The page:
In what has quite possibly been one of the longest periods between security problems being revealed and action being taken, the Virginia Board of Elections voted on Tuesday to remove the certification of more than 300 AVS WINVote touchscreen voting machines. The Virginia Information Technology Agency, and consultancy Pro V&V, uncovered multiple flaws in the voting technology which had also been used in other states including Mississippi and Pennsylvania. The scandal here is that there have been concerted efforts to remove these machines from the electoral system since 2008 when experts investigating irregularities first flagged their concerns. They have consistently been used in Virginia between 2002 and 2014, and if you have voted there you may well have cause for concern.
The security audit found a whole catalogue of vulnerabilities including the machines using, wait for it, WEP wireless security which has long since been relegated to the Do Not Use pile courtesy of it being easily hacked. Just to make that hacking even easier, the password was hard coded into the machines; and it was 'abcde' can you believe? Talking of passwords, the OS admin password was, erm, 'admin' and database storing the votes (an old version of Microsoft Access) used an easily hacked encryption key of 'shoup' for good measure. Oh, and talking of that database, should someone have wanted to copy it, edit it and then put it back nobody would have been any the wiser as there were no controls in place to prevent this happening. What else? Well, the underlying Windows OS (XP Embedded) had not been patched since 2004. There were even a whole bunch of open ports with active services running. Nice, if you are a hacker or vote rigger. Also nice was the fact that the machines had unprotected USB ports. One security expert reckoned you could have hacked into the things from the car park using a Pringles can, and if nobody had it's only because they hadn't tried. Not that we would know, these machines didn't keep any logs for an audit trail.
Gary Newe, Technical Director at F5 Networks, told DaniWeb that "When looking at the AVS WinVote voting machines security scandal it seems that the basics of security were not followed. There are three main areas in terms of security: confidentiality, integrity and availability. In this case, the priority for this company was availability, with the confidentiality and integrity of the data seemingly disregarded. This is worrying as, in this instance, we are talking about someone’s vote and if you cannot confirm that the vote was placed and it is the same as it was when it is placed, then the whole system is flawed. For voting machine companies, they need to focus on the integrity of the data, the confidentiality of the voter and the overall security of the system, ensuring that there is an audit trail at all areas of the process that is rock solid and cannot be tampered with. In most countries people went through a lot of pain to get the right to vote and we need to ensure we continue to respect everyone’s right to vote by protecting this in all areas. Some say paper votes are less secure but at least you had a piece of paper that was a physical vote and once someone marked their paper it was very difficult to change. With electronic voting you lose this built in physical audit trail so it is more important than ever for those responsible to be able to prove, without a doubt, that the vote was cast and that it was not tampered with."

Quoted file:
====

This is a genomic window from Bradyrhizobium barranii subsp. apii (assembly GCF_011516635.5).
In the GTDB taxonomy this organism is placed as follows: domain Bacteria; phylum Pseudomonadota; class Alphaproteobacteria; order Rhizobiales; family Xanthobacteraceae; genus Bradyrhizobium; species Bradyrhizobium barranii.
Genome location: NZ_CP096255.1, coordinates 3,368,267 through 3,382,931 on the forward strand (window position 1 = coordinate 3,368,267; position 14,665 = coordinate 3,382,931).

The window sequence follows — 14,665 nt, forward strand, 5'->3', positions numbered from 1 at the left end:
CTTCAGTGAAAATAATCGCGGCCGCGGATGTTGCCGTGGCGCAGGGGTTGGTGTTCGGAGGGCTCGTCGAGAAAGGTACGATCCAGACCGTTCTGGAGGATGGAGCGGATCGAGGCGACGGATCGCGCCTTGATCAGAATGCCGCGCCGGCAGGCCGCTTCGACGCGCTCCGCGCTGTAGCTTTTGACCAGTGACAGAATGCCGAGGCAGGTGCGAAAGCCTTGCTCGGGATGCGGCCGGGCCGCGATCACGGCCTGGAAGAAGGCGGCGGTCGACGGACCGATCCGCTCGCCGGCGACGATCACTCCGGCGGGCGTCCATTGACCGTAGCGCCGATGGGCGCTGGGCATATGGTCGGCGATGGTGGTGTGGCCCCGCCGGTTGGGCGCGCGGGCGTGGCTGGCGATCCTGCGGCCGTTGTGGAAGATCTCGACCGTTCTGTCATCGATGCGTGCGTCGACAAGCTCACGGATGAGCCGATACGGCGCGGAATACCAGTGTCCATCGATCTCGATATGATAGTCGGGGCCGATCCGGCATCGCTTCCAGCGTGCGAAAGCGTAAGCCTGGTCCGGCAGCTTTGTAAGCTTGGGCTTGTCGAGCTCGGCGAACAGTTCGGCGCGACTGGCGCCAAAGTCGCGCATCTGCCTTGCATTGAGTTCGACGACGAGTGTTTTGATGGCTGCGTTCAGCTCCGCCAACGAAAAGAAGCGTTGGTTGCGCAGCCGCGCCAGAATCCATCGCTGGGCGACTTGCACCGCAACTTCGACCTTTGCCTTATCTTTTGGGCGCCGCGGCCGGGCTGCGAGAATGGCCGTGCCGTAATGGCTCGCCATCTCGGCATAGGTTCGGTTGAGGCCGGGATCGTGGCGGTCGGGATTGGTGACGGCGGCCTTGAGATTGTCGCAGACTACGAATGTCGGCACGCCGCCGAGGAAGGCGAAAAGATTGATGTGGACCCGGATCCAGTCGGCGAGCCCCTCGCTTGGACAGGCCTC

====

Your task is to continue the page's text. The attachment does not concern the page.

Intercede’s Richard Parris, specializing in secure identity management, told us "the vulnerabilities of the AVS WinVote machines exposed by the Virginia state report earlier this week demonstrate that some federal agencies are still over reliant on password authentication. While some progressive departments already have robust identity management systems in place, these are not being used widely enough and should urgently be adopted across the board – voting systems are no exception. Two-factor authentication is widely accepted as a simple, stronger alternative to passwords. Implementing this method to access electronic voting machines would eradicate the issue highlighted by this report.”
Paul McEvatt, Senior Security Architect at Fujitsu, added "due to electronic voting devices not being frequently used, they have not been subject to regular security testing and do not currently have a set security process in place. The AVS WinVote machine scandal highlighted this is a serious issue. Using such hackable passwords for 12 years is not an acceptable form of security and manufacturers need to establish strict principles to ensure that electronic voting systems are not vulnerable to such hacks. To do this, voting machine manufacturers need to safeguard the Wi-Fi SSID and passwords by changing them regularly; applying the strongest encryption possible. Additionally, devices need to have the latest operating system under support and run regular security software checks where possible. Voting machines should be a secure way to vote, but manufacturers need to enforce appropriate security measures in order to protect data and ensure the systems reach their potential.”